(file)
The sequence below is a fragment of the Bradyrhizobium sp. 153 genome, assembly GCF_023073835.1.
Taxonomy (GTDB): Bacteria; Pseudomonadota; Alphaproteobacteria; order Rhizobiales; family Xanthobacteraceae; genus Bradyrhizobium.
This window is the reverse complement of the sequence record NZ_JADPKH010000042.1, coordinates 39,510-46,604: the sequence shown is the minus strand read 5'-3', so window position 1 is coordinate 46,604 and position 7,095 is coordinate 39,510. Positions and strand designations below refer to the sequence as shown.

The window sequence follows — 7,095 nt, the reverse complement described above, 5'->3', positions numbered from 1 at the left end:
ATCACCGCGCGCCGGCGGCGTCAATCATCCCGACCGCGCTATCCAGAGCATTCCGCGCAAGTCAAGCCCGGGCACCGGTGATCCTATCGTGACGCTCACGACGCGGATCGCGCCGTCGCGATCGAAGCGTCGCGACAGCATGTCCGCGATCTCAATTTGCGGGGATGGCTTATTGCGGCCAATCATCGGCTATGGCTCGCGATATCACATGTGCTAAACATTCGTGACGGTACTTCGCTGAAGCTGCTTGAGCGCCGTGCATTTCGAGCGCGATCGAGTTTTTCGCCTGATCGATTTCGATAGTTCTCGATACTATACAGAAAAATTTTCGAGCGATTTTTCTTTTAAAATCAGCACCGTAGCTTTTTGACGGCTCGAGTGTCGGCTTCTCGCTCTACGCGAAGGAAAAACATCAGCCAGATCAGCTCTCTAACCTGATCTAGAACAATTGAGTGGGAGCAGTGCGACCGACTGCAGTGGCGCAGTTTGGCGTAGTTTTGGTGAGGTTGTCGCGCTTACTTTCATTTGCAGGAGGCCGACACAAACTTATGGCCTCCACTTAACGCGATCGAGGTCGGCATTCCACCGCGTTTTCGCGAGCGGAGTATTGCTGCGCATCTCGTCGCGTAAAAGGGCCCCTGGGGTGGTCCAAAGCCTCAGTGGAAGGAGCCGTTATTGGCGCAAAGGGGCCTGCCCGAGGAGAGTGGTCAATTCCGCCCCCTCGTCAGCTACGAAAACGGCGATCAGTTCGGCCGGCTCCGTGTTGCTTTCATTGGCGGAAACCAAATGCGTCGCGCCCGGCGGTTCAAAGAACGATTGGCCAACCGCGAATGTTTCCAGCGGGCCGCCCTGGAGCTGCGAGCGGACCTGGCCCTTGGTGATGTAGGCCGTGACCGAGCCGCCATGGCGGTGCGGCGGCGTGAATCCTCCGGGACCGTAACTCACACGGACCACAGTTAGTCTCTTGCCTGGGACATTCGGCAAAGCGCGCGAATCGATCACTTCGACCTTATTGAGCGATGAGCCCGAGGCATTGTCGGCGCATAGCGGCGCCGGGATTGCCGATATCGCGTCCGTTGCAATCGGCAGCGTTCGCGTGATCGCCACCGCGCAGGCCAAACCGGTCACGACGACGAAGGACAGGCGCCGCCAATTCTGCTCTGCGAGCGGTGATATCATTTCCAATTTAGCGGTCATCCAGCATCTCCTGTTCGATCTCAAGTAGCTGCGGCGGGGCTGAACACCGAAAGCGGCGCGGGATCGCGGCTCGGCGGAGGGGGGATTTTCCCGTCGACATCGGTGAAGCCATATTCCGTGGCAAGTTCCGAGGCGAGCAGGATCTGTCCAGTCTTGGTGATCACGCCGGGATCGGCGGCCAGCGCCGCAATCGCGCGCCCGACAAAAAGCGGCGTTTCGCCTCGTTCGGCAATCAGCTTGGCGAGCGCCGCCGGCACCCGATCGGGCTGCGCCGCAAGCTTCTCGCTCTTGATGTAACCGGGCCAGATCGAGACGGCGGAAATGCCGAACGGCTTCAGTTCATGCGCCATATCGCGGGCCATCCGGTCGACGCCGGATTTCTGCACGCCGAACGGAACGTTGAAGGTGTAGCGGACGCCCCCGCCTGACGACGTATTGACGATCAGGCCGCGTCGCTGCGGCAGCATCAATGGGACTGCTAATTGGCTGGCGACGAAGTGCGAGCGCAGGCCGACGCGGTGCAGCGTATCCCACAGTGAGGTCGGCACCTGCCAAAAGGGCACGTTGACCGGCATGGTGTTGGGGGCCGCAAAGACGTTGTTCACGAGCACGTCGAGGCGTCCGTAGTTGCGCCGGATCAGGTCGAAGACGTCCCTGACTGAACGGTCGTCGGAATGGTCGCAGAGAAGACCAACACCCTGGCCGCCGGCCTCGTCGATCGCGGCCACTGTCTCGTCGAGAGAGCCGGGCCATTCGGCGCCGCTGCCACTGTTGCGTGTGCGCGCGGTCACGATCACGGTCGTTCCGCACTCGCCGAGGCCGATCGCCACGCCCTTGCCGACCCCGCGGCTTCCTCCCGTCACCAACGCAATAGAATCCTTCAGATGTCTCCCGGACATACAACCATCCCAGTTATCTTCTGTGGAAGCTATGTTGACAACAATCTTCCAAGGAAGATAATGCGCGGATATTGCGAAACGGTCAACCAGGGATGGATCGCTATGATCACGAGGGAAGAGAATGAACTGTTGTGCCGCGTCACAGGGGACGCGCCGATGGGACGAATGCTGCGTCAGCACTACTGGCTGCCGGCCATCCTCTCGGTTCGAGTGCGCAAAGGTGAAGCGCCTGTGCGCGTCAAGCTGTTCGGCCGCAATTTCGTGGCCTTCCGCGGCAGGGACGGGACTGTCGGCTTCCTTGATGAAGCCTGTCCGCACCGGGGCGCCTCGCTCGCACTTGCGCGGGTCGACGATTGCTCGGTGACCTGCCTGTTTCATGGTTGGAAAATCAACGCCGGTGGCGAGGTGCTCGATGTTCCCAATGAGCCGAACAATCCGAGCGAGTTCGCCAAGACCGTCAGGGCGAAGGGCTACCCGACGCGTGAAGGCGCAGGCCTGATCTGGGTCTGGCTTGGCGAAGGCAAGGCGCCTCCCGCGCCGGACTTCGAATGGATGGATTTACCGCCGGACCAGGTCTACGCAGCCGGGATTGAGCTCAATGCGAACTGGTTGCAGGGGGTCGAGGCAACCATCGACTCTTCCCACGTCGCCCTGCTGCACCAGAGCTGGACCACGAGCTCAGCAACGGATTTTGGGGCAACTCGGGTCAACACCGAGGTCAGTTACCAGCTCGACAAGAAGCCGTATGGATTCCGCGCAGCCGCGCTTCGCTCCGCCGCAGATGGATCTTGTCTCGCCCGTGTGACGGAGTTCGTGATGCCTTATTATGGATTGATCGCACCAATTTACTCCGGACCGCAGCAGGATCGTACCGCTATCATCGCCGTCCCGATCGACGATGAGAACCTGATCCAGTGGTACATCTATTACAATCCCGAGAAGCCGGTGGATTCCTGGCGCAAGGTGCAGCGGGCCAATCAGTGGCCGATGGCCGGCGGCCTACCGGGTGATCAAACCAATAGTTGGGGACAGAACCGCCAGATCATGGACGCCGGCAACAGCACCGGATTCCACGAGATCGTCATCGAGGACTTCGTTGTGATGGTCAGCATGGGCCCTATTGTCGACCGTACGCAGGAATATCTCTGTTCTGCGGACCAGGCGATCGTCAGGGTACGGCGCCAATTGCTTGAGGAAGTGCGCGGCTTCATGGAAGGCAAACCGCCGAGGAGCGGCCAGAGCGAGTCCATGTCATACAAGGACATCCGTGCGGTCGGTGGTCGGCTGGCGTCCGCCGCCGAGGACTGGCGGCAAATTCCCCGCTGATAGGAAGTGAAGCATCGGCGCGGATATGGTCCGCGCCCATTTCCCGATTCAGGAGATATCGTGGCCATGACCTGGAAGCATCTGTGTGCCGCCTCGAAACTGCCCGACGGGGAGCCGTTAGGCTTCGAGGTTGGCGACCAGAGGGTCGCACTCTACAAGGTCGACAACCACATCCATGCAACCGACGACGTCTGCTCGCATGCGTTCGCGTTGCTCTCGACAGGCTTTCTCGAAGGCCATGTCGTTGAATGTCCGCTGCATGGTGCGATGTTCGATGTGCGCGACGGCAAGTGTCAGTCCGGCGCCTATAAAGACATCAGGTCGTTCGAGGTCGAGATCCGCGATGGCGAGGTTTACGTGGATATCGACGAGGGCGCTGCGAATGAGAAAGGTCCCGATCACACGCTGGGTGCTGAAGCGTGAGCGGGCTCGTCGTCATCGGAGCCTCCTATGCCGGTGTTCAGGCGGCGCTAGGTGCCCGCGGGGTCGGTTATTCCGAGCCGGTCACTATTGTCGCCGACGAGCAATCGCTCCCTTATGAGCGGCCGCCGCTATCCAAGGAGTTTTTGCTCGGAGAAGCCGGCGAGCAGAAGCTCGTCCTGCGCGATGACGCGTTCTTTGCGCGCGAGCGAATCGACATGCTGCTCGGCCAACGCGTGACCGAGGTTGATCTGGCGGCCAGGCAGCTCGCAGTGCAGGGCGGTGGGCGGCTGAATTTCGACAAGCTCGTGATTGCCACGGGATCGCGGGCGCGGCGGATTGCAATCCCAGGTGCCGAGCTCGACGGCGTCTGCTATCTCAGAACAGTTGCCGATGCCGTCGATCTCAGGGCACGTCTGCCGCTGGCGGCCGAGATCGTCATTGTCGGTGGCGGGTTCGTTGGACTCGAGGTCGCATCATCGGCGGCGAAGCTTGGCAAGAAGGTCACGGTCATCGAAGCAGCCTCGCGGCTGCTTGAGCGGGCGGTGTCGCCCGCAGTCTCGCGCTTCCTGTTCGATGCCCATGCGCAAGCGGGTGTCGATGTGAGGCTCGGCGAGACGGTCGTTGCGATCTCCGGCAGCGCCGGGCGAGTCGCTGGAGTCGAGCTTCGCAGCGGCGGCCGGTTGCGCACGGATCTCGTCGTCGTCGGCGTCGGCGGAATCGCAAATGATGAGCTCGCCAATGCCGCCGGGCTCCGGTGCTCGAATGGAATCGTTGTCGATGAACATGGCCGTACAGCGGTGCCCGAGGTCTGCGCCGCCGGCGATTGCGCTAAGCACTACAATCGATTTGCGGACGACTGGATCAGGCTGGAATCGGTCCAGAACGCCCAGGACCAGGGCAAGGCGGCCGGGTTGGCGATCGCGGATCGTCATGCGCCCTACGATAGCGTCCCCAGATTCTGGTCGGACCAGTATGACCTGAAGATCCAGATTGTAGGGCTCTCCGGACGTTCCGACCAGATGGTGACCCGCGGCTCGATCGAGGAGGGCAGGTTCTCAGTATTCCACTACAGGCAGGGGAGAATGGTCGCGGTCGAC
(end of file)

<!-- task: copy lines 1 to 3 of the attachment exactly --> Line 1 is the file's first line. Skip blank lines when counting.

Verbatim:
The sequence below is a fragment of the Bradyrhizobium sp. 153 genome, assembly GCF_023073835.1.
Taxonomy (GTDB): Bacteria; Pseudomonadota; Alphaproteobacteria; order Rhizobiales; family Xanthobacteraceae; genus Bradyrhizobium.
This window is the reverse complement of the sequence record NZ_JADPKH010000042.1, coordinates 39,510-46,604: the sequence shown is the minus strand read 5'-3', so window position 1 is coordinate 46,604 and position 7,095 is coordinate 39,510. Positions and strand designations below refer to the sequence as shown.